Friday, October 24, 2008

Predictably Irrational by Dan Ariely

Predictably Irrational is another is a recent spate of popular books on economics, although this one takes on the specific branch of economics called behavioral economics. Orthodox or regular economics bases the body of its knowledge on the assumption that men and women are rational actors that will always act in their best interest. Behavioral economics is a recent revolt against this assumption of rationality. Taking their cue from what psychologists have known for decades, namely that men and women do not always act rationally, behavioral economists try to find circumstances under which this assumption of the rational actor fails. They seek, in other words, circumstances in which men and women will act predictably irrational.

I found this book quite enjoyable. I will admit, however, to a special place in my heart for this type of research. I have a B.S. in psychology and actually went back to college as an older adult to study economics. I have also enjoyed other books of a similar vein: Freakanomics by Levitt and Dubner and The Undercover Economist by Tim Harford. I also have quite a few popular economics books on my shelf to be read: The Logic of Life by Harford, Discover Your Inner Economist by Tyler Cowen, The Armchair Economist and More Sex is Safer Sex both by Steven Landsburg. So, I was probably already inclined to enjoy this book.

Each chapter consists of a description one or a group of clever and fascinating experiments. From these, Ariely draws a clearly stated conclusion about human behavior, about how we all act predictably irrational. What I liked most about the book was his admonition in the book's introduction:
To get real value from this, and from social science in general, it is important that you, the reader spend some time thinking about how the principles of human behavior identified in the experiments apply to your life. My suggestion to you is to pause at the end of each chapter and consider whether the principles revealed in the experiments might make your life better or worse, and more importantly what you could do differently, given your new understanding of human nature. This is where the real adventure lies.

Now, this advice applies to each and every book you read. But as per this particular book, there were several cases where I could see my own predictably irrational behavior in the description of how participants in the experiments acted. For example, Chapter 4 is subtitled Why We Are Happy to Do Things, but Not When We Are Paid to Do Them. I found a lesson in this chapter because, when my wife's employer transferred us, I retired at an early age. I had been a computer programmer and found myself volunteering to help my wife by creating Excel Add-Ins to make life a little easier for her and the rest of the finance department. I actually enjoyed doing it. This year, they decided to significantly raise their commitment to increasing their productivity, so they hired me as a consultant to write more Excel Add-Ins. Suddenly, instead of an interesting diversion from my normal routine housework and reading, programming these Add-Ins became a drag, a chore. They became work. After reading Predictably Irrational, I see how irrational this is. It is the same activity I was happy to do for free a year ago. So, now I make a more conscious effort to enjoy myself while programming the Add-Ins for my wife's company.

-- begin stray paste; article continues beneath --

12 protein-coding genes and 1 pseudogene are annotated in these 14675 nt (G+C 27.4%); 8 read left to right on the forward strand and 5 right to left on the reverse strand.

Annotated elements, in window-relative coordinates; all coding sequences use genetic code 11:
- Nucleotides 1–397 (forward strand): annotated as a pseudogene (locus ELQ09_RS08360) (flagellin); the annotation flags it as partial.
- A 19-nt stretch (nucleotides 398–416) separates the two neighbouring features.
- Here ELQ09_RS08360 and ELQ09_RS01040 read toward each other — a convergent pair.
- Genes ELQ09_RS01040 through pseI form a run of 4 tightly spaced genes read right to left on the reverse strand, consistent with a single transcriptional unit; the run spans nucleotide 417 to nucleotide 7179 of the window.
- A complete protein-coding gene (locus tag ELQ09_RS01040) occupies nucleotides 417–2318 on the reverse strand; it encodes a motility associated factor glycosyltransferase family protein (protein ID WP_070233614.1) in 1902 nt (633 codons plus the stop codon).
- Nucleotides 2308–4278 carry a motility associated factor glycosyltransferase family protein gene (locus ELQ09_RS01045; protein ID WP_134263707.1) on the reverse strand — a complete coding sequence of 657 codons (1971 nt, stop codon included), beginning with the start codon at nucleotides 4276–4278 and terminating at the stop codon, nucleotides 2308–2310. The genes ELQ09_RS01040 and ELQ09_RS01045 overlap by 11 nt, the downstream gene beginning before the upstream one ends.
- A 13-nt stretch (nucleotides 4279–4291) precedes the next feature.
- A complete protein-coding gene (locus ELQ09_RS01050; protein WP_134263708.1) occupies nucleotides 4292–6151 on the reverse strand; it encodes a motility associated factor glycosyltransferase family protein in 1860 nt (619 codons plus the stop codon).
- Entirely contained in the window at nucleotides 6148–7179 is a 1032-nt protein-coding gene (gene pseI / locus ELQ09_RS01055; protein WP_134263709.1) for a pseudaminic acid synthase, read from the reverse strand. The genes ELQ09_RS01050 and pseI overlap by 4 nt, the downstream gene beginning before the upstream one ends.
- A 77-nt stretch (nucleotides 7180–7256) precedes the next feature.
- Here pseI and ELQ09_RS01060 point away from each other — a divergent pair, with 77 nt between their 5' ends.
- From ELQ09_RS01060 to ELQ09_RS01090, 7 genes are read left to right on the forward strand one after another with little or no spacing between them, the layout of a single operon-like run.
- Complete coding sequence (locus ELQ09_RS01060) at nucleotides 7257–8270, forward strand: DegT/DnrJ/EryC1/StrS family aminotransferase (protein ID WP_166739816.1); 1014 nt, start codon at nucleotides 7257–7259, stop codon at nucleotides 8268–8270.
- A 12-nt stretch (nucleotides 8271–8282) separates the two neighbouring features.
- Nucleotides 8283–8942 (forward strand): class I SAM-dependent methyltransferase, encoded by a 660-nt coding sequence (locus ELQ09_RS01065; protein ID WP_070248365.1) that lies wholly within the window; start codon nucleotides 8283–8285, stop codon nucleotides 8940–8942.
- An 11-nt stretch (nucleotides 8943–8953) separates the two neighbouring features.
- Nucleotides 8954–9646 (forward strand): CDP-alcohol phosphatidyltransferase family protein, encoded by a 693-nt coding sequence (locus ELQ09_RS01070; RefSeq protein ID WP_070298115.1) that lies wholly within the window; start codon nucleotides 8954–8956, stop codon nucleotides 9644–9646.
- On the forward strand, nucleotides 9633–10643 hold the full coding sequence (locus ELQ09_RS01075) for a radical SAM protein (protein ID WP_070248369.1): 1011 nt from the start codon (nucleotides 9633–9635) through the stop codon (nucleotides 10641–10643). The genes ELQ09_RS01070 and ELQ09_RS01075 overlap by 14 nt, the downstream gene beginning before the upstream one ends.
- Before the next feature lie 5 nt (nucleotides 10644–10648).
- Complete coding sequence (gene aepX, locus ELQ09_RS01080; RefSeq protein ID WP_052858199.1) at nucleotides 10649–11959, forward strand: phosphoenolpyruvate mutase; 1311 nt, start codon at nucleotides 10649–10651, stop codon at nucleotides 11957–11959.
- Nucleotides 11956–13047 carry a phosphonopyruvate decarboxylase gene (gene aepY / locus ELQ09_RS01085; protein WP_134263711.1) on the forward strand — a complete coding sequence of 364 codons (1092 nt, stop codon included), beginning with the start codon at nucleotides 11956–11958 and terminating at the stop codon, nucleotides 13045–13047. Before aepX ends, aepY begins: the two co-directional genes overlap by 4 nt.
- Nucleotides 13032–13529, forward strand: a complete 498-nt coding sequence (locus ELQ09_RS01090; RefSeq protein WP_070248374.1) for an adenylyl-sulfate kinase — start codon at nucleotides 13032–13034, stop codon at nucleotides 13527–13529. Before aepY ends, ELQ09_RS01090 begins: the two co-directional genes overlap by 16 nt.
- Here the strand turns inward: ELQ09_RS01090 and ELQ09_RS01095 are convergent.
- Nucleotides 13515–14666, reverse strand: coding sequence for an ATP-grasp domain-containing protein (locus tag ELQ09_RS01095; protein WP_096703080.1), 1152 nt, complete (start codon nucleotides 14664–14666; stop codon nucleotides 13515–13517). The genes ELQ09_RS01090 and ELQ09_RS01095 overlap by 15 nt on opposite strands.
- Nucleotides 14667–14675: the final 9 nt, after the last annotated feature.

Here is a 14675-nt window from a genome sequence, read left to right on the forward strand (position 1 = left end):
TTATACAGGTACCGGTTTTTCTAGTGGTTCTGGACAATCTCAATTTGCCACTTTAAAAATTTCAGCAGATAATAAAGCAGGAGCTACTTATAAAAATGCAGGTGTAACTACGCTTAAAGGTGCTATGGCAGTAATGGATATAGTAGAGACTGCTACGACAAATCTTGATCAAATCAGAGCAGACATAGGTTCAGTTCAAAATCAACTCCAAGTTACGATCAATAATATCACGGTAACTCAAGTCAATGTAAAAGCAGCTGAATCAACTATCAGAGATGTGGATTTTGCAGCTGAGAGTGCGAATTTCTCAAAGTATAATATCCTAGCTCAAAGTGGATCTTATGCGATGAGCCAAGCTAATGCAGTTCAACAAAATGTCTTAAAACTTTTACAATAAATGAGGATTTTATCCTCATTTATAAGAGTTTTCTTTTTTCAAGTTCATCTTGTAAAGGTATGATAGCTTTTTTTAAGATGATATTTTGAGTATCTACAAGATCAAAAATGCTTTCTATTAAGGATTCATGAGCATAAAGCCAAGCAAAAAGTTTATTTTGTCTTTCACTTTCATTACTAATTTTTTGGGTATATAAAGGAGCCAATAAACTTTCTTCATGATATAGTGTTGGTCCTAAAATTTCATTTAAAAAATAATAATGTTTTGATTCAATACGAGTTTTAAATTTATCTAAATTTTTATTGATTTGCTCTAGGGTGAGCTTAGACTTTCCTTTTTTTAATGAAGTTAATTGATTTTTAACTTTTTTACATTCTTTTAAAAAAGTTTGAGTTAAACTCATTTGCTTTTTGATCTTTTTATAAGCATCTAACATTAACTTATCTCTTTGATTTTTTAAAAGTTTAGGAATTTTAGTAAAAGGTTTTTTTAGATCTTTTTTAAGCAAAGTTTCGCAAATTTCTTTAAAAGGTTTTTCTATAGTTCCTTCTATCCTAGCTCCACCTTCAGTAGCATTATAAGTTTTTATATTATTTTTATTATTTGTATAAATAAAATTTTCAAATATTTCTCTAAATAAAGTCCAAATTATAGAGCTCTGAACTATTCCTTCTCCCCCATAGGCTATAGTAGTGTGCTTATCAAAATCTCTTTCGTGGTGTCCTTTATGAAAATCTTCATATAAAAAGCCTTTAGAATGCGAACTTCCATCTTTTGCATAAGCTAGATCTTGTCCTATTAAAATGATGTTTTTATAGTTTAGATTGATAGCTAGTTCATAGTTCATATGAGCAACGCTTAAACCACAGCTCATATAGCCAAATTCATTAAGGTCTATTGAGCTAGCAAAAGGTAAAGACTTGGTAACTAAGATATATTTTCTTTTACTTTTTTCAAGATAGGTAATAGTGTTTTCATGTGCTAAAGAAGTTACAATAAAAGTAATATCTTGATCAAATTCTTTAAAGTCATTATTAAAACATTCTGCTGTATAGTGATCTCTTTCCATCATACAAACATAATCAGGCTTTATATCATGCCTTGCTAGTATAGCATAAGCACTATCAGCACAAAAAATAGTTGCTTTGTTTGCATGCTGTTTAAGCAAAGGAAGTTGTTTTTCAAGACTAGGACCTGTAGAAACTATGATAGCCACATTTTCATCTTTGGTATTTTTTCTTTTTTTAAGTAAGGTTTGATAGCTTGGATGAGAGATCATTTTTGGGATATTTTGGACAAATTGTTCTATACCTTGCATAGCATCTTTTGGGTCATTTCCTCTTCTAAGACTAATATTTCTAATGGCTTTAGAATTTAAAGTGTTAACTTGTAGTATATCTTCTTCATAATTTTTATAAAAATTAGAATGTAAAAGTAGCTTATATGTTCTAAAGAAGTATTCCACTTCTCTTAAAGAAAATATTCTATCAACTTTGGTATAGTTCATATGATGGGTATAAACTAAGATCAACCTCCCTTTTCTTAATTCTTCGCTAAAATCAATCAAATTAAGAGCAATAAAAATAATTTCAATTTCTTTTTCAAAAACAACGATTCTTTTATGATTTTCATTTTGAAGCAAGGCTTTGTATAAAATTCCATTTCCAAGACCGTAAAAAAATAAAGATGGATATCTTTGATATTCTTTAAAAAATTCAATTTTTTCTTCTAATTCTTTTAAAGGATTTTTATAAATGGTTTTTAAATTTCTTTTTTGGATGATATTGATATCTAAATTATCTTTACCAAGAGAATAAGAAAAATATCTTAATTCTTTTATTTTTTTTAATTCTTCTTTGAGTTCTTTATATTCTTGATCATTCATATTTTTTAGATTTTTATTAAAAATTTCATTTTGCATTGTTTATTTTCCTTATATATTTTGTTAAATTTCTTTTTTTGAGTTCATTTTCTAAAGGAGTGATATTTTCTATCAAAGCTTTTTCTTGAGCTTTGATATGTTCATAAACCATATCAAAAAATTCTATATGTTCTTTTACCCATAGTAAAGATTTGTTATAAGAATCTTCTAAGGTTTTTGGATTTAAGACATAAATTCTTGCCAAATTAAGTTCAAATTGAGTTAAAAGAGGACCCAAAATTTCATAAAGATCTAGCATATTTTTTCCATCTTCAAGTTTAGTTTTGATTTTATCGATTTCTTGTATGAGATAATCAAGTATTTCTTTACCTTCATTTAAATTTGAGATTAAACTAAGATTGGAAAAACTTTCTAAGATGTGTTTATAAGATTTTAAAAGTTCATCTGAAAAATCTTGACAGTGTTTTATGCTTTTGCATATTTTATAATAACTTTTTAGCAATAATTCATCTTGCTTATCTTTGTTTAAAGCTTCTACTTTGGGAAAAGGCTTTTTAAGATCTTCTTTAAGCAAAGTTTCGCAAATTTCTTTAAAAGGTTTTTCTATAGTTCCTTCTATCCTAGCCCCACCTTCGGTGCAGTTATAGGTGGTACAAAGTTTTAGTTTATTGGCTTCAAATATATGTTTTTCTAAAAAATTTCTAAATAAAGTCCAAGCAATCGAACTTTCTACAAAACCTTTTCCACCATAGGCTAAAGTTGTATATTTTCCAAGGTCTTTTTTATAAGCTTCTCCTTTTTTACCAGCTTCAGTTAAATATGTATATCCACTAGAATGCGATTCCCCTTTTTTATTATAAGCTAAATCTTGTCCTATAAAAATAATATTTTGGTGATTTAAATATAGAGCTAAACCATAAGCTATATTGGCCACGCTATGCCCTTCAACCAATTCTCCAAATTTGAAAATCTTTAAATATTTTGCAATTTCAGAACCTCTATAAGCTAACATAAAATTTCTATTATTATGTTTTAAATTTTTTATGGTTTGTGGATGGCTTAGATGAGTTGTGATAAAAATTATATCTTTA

I highly recommend this book to anyone interested in human behavior. It is full of wonderful insights that will help you understand why people do some of the silly things they do, and why you do them too. I enjoyed it so much that after I return the library's copy I want to buy my own.


1 comment:

Mis proyectos académicos said...

In this blog I expose something similar, though my idea is less brilliant than Dan Ariely's approaches. The Spanish university is very bad, I am sorry.